Midlands (Leicester)

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Venue: University of Leicester

Date: Tuesday 26 November, 2013

Attendees:

  • Joanne Dunham (Leicester)
  • James Fisher (Warwick)
  • Ed Kirkland (Leicester)
  • Erica Lee (Aston)
  • Finola Osbourne (Warwick)
  • Val Wilkins (Derby)

 1 – Selection

Attendees identified the following problems encountered by the library in the selection process of purchasing an eBook:

  • Publisher’s versions of a title offer the following benefits: less restrictive DRM and more compatible file format (PDF). However purchasing directly from the publishers would initiate the following issues: multiple platforms to manage and maintain, and the lack of a standard workflow to acquire a title. ). Could JISC negotiate DRM free collections? Although the idea was liked in principle the efficacy of purchasing collections that included titles not required by an institution was questioned. Therefore could JISC negotiate for PDA collections DRM free?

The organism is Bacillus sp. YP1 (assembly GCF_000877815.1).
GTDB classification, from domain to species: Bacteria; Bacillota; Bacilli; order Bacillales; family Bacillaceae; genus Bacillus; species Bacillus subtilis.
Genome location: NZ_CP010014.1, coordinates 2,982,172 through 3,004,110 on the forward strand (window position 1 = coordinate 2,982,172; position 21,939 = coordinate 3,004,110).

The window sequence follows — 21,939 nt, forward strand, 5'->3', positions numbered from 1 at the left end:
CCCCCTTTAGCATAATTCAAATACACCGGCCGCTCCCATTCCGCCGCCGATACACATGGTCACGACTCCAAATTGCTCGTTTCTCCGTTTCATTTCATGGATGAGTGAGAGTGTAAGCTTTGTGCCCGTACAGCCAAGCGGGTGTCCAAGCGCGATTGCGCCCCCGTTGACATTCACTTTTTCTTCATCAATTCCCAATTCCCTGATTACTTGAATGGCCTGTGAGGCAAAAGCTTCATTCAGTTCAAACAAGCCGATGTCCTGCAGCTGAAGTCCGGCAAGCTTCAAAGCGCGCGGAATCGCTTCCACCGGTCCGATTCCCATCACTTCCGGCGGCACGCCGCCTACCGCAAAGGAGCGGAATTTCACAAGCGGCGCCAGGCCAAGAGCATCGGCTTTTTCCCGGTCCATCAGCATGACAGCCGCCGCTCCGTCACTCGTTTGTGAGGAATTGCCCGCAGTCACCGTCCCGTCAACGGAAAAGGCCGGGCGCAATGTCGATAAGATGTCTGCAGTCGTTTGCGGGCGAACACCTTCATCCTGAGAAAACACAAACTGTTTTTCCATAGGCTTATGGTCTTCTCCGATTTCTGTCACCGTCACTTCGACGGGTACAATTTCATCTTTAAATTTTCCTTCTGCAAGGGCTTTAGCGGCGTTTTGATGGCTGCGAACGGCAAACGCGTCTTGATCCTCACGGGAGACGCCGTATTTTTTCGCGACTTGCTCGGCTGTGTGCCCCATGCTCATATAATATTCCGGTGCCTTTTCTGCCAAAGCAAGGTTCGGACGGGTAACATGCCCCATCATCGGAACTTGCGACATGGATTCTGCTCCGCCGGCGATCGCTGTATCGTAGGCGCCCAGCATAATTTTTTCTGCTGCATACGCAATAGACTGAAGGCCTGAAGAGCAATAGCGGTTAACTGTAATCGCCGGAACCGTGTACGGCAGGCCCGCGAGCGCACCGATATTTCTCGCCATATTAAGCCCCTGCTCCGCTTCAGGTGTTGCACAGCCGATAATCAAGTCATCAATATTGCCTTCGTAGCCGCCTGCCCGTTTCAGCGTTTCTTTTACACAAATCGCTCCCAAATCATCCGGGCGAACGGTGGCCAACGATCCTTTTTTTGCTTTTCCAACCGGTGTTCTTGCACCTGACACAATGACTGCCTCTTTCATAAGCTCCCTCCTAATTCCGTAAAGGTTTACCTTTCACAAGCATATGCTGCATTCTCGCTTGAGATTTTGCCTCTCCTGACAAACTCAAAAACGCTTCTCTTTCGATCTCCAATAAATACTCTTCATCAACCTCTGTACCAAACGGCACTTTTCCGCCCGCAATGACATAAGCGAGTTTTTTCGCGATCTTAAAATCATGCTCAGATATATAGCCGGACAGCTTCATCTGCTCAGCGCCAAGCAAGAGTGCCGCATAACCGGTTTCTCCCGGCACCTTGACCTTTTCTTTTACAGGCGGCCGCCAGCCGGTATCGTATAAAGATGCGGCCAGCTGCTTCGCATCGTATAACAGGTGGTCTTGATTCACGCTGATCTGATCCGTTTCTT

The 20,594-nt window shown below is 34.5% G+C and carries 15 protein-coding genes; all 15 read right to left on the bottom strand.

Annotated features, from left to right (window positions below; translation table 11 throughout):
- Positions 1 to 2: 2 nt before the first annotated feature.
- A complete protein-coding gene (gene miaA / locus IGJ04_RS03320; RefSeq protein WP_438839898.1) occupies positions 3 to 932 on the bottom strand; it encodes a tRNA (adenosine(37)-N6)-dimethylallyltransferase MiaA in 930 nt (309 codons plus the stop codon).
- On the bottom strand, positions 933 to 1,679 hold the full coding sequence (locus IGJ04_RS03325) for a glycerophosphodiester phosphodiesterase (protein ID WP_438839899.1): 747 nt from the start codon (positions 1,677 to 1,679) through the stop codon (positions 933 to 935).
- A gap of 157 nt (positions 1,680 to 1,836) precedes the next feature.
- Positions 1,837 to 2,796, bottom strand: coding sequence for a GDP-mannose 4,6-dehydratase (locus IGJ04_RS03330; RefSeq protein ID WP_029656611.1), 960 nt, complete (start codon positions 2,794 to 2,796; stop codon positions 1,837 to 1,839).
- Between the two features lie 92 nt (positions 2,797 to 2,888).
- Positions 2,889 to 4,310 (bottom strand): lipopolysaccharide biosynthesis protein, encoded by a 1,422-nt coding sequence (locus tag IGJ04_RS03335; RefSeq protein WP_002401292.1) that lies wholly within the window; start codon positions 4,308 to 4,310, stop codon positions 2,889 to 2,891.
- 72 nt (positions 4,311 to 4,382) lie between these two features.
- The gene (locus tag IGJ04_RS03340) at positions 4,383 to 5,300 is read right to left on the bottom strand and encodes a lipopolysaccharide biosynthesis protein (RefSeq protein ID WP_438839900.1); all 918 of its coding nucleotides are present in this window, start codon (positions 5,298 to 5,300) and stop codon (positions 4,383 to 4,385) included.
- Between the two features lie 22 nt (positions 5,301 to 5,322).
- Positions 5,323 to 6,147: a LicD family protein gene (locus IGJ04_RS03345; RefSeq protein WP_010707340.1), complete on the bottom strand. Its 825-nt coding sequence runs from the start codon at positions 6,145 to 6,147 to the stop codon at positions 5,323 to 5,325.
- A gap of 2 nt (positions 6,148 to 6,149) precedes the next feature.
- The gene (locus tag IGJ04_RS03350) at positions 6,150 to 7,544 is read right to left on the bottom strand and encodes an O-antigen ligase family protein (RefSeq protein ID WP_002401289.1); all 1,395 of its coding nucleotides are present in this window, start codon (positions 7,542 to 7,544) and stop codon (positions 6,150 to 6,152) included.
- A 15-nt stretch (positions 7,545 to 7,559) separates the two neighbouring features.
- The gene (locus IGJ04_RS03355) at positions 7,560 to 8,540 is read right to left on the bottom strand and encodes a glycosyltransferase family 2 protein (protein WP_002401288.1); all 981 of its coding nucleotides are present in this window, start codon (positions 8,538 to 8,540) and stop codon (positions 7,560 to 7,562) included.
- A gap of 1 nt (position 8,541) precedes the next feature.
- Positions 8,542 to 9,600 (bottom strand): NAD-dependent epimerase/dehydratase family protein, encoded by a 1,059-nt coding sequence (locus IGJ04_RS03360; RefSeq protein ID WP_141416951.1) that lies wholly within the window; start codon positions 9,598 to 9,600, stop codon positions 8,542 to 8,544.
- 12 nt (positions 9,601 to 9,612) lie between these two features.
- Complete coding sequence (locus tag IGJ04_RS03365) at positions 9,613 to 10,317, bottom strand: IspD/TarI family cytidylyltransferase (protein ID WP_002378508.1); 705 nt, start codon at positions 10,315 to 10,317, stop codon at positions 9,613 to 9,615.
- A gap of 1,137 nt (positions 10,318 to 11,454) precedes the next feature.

• It is time consuming to shop around the different providers for the information required before purchasing a title – could a selection tool that pulled live data from multiple providers and allowed orders to be placed be developed?
  • If a title is available it tends to be available through a number of suppliers in a variety of models therefore selection is more about the workflow or model that suits an individual institution.

2 – Administration

Attendees commented on the problems encountered in the management of eBooks. The following common issues were identified:

  • The lack of standardisation in the administration of PDA across the providers can cause difficulties and is time consuming.
  • The large volume of trouble-shooting problems relating to accessing a title through the multiple platforms.
  • The lack of notifications about changes to subscribed packages means it is difficult to make the correct changes on the required systems and maintain the correct access.